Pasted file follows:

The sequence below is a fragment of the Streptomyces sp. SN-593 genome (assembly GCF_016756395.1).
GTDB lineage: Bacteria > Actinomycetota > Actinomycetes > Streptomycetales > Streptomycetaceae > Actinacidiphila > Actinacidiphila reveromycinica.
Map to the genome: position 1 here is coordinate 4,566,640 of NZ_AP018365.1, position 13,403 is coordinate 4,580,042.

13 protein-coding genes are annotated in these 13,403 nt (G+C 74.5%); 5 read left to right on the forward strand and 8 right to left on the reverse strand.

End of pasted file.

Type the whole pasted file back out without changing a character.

The sequence below is a fragment of the Streptomyces sp. SN-593 genome (assembly GCF_016756395.1).
GTDB lineage: Bacteria > Actinomycetota > Actinomycetes > Streptomycetales > Streptomycetaceae > Actinacidiphila > Actinacidiphila reveromycinica.
Map to the genome: position 1 here is coordinate 4,566,640 of NZ_AP018365.1, position 13,403 is coordinate 4,580,042.

13 protein-coding genes are annotated in these 13,403 nt (G+C 74.5%); 5 read left to right on the forward strand and 8 right to left on the reverse strand.